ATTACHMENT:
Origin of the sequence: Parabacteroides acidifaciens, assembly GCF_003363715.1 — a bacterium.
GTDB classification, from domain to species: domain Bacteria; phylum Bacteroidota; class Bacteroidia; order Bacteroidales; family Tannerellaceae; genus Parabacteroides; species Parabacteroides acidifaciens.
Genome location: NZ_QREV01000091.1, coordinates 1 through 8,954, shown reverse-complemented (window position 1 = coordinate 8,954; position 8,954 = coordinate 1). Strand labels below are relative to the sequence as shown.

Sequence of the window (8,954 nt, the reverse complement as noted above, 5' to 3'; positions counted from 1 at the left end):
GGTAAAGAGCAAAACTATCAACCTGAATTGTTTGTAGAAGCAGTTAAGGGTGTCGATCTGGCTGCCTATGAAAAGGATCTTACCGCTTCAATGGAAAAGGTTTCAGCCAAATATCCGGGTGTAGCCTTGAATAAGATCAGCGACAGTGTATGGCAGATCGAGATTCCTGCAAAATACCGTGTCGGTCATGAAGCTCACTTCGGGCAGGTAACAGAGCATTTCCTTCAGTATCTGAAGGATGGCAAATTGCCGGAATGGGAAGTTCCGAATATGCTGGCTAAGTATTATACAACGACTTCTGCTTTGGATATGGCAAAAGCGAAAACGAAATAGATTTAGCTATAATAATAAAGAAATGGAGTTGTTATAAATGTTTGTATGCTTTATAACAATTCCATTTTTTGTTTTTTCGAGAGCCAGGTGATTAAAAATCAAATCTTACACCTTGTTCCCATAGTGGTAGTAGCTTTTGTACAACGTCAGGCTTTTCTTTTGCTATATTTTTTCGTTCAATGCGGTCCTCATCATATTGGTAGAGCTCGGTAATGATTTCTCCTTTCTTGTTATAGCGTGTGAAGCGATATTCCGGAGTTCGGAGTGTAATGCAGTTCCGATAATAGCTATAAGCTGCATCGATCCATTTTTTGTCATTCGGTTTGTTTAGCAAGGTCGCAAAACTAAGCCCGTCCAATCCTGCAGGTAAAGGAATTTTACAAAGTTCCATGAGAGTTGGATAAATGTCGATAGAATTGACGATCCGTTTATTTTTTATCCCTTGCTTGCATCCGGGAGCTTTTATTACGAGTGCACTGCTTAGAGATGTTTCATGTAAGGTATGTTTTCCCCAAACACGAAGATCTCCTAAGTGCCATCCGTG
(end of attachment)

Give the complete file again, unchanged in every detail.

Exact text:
Origin of the sequence: Parabacteroides acidifaciens, assembly GCF_003363715.1 — a bacterium.
GTDB classification, from domain to species: domain Bacteria; phylum Bacteroidota; class Bacteroidia; order Bacteroidales; family Tannerellaceae; genus Parabacteroides; species Parabacteroides acidifaciens.
Genome location: NZ_QREV01000091.1, coordinates 1 through 8,954, shown reverse-complemented (window position 1 = coordinate 8,954; position 8,954 = coordinate 1). Strand labels below are relative to the sequence as shown.

Sequence of the window (8,954 nt, the reverse complement as noted above, 5' to 3'; positions counted from 1 at the left end):
GGTAAAGAGCAAAACTATCAACCTGAATTGTTTGTAGAAGCAGTTAAGGGTGTCGATCTGGCTGCCTATGAAAAGGATCTTACCGCTTCAATGGAAAAGGTTTCAGCCAAATATCCGGGTGTAGCCTTGAATAAGATCAGCGACAGTGTATGGCAGATCGAGATTCCTGCAAAATACCGTGTCGGTCATGAAGCTCACTTCGGGCAGGTAACAGAGCATTTCCTTCAGTATCTGAAGGATGGCAAATTGCCGGAATGGGAAGTTCCGAATATGCTGGCTAAGTATTATACAACGACTTCTGCTTTGGATATGGCAAAAGCGAAAACGAAATAGATTTAGCTATAATAATAAAGAAATGGAGTTGTTATAAATGTTTGTATGCTTTATAACAATTCCATTTTTTGTTTTTTCGAGAGCCAGGTGATTAAAAATCAAATCTTACACCTTGTTCCCATAGTGGTAGTAGCTTTTGTACAACGTCAGGCTTTTCTTTTGCTATATTTTTTCGTTCAATGCGGTCCTCATCATATTGGTAGAGCTCGGTAATGATTTCTCCTTTCTTGTTATAGCGTGTGAAGCGATATTCCGGAGTTCGGAGTGTAATGCAGTTCCGATAATAGCTATAAGCTGCATCGATCCATTTTTTGTCATTCGGTTTGTTTAGCAAGGTCGCAAAACTAAGCCCGTCCAATCCTGCAGGTAAAGGAATTTTACAAAGTTCCATGAGAGTTGGATAAATGTCGATAGAATTGACGATCCGTTTATTTTTTATCCCTTGCTTGCATCCGGGAGCTTTTATTACGAGTGCACTGCTTAGAGATGTTTCATGTAAGGTATGTTTTCCCCAAACACGAAGATCTCCTAAGTGCCATCCGTG